Oct. 9, 2019 By Allie Griffin
A public hearing on the planned Glendale shelter erupted Monday night into a chaotic mess of shouting, booing, name-calling and arguing as area residents repeatedly told and often yelled at officials on stage that a shelter wasn’t welcome in the community — with one woman going so far as to say she hopes someone would burn it down.
Queens Community Board 5 hosted the hearing on the 200-single-men shelter planned to open at 78-16 Cooper Ave. Representatives of the community board, the Department of Homeless Services and the shelter provider Westhab sat on stage above a packed school auditorium.
Hundreds stood in lines that snaked up the hill and piled into Christ the King High School in Middle Village. The crowd had to go through metal detectors and there were community members wearing black T-shirts that read “join the fight to save our community.” A large police presence was also on hand.
Matt Borden, Assistant Commissioner for the Department of Homeless Services, began the meeting by briefly overviewing Mayor Bill de Blasio’s plan to combat homelessness and then a representative of Westhab went into some of the details of the Glendale shelter.
When the hearing was opened to questions and comments, tempers flared and officials such as Borden were ridiculed.
Most speakers made their feelings very clear: the shelter and the 200 men who will live there aren’t welcome in Glendale.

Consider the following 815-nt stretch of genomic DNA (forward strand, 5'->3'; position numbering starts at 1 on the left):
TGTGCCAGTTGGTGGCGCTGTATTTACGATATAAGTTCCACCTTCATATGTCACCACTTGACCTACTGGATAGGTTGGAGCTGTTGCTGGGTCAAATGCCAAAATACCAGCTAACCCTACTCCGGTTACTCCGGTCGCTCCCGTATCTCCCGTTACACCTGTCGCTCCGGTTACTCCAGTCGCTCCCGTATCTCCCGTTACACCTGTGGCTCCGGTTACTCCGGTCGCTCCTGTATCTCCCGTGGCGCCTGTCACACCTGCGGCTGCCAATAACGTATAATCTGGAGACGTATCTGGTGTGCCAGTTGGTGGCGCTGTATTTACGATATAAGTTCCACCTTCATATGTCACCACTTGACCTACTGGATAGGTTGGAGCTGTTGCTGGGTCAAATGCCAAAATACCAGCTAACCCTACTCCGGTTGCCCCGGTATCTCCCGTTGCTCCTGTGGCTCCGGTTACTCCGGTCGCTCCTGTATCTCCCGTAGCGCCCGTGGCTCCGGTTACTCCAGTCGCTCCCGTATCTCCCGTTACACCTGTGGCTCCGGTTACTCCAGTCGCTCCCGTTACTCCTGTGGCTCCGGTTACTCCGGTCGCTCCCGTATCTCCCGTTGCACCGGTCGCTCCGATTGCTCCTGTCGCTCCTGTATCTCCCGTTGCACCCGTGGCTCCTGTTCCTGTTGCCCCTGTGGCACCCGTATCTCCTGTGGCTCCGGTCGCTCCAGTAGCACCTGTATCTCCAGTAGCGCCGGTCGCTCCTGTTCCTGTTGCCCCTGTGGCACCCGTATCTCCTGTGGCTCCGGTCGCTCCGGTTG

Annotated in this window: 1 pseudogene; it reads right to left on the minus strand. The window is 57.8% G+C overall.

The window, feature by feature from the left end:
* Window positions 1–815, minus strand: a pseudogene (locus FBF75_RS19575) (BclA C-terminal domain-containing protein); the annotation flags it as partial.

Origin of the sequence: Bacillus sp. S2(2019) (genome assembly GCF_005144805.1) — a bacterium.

Mike Papa, a member of the Glendale-Middle Village Coalition and a past protest organizer, kicked off the comment period by criticizing the officials.
“We’re not here to listen to these people’s excuses or justifications of why they’re going to put this in our community, we’re here to tell you that we will not accept this facility in our community,” Papa said to a cheering crowd.
Papa, who also claimed that the shelter’s residents would be coming straight from prison, told attendees to keep fighting against it and said the shelter was “not a done deal.”
He noted the shelter’s location has multiple schools within a 10-block radius, as well as a day care and children’s gymnastics center close by — a point brought up throughout the night.
Other speakers were angered by the mere presence of homeless people in the area.
Nicole Albergo, a Middle Village resident, called the homeless “drug addicts and sexual offenders” as well as “lowlife pieces of crap that my tax dollars pay for.”
She said she was afraid for children and senior citizens like her 95-year-old grandmother who lives in the community.
“They should be locked away forever and out of society permanently,” Albergo said of the homeless.
Council Member Robert Holden also took to the microphone during the allotted comment time and reiterated his calls for a district 75 school in place of the shelter at 78-16 Cooper Ave, saying shelter providers or “poverty pimps,” as he called them, won out. He concluded by saying the shelter would not come to the site — “we’ll make sure of it,” he said.
Supporters of the homeless attempted to speak, but quickly came under fire.
When members of the Ridgewood Tenants Union, a group that fights gentrification and displacement, took the microphone to support the shelter, the crowd booed and attempted to drown out their comments. Some accused them of being planned activists from outside the community.
When Tousif Ahsan, a resident of Ridgewood and a member of the union, began his turn at the mic by saying “I’m here to speak in support of our homeless neighbors,” he was quickly met with boos and jeers.